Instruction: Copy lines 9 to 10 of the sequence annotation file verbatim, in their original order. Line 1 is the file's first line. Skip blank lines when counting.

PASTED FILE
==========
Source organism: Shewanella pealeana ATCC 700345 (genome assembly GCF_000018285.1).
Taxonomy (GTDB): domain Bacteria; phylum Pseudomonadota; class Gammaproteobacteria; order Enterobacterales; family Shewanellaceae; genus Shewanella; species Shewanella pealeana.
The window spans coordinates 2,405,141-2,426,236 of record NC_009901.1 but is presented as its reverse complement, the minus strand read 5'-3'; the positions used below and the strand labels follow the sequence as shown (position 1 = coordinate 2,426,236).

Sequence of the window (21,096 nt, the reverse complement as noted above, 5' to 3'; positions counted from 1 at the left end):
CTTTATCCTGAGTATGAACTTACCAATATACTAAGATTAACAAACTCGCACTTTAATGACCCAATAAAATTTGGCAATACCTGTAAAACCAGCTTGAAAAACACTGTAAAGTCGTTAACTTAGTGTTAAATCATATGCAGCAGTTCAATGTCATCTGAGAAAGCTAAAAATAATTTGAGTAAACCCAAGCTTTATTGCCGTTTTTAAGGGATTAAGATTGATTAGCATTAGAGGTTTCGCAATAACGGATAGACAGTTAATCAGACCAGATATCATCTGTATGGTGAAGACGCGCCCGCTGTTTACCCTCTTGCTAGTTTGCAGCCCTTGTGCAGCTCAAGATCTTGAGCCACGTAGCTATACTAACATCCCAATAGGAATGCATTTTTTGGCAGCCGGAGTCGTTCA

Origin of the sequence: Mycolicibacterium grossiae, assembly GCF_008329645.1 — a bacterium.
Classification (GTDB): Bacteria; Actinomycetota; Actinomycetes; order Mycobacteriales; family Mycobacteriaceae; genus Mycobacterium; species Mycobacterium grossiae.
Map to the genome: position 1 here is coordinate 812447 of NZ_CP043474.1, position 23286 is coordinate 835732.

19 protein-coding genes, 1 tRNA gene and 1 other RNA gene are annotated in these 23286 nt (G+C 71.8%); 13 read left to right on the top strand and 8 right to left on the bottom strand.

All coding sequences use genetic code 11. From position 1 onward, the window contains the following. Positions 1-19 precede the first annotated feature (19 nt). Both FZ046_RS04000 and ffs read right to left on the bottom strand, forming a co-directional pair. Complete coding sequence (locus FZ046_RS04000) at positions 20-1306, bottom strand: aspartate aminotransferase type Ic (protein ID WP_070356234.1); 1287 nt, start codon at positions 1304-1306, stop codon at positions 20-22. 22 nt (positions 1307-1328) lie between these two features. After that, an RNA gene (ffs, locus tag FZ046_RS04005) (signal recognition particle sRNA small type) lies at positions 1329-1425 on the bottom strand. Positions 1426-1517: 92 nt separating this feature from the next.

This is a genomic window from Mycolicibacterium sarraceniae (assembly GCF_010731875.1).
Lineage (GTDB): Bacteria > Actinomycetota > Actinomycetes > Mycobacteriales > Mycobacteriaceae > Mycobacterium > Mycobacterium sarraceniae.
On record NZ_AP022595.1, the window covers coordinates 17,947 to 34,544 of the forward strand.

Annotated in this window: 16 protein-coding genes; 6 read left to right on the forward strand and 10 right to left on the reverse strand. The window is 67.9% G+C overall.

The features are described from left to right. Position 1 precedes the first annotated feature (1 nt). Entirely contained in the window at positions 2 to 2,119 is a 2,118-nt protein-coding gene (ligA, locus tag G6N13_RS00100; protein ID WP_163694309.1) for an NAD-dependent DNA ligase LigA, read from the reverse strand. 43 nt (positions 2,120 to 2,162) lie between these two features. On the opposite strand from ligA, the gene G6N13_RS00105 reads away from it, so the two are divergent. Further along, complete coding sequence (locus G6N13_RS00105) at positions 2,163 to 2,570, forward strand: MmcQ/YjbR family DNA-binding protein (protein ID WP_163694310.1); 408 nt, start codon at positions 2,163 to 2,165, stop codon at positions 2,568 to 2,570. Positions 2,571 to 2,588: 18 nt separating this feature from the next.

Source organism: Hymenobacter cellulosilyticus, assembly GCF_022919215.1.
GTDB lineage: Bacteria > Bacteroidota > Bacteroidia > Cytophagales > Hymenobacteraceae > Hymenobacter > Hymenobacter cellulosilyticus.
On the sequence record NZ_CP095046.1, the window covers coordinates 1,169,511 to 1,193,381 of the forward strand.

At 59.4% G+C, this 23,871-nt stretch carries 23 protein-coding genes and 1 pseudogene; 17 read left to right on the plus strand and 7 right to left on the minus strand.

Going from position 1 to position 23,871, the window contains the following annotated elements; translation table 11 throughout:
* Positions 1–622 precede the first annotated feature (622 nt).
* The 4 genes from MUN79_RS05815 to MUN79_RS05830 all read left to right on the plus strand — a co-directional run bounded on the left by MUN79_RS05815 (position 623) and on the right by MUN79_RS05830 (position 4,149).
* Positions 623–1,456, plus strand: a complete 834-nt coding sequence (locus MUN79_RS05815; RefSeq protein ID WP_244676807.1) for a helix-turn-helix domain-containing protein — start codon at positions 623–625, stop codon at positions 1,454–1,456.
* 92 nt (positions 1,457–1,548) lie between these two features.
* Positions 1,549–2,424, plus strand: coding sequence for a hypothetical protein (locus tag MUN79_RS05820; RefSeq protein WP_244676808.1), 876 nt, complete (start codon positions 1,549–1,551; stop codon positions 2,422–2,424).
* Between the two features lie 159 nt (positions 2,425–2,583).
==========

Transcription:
19 protein-coding genes, 1 tRNA gene and 1 other RNA gene are annotated in these 23286 nt (G+C 71.8%); 13 read left to right on the top strand and 8 right to left on the bottom strand.

All coding sequences use genetic code 11. From position 1 onward, the window contains the following. Positions 1-19 precede the first annotated feature (19 nt). Both FZ046_RS04000 and ffs read right to left on the bottom strand, forming a co-directional pair. Complete coding sequence (locus FZ046_RS04000) at positions 20-1306, bottom strand: aspartate aminotransferase type Ic (protein ID WP_070356234.1); 1287 nt, start codon at positions 1304-1306, stop codon at positions 20-22. 22 nt (positions 1307-1328) lie between these two features. After that, an RNA gene (ffs, locus tag FZ046_RS04005) (signal recognition particle sRNA small type) lies at positions 1329-1425 on the bottom strand. Positions 1426-1517: 92 nt separating this feature from the next.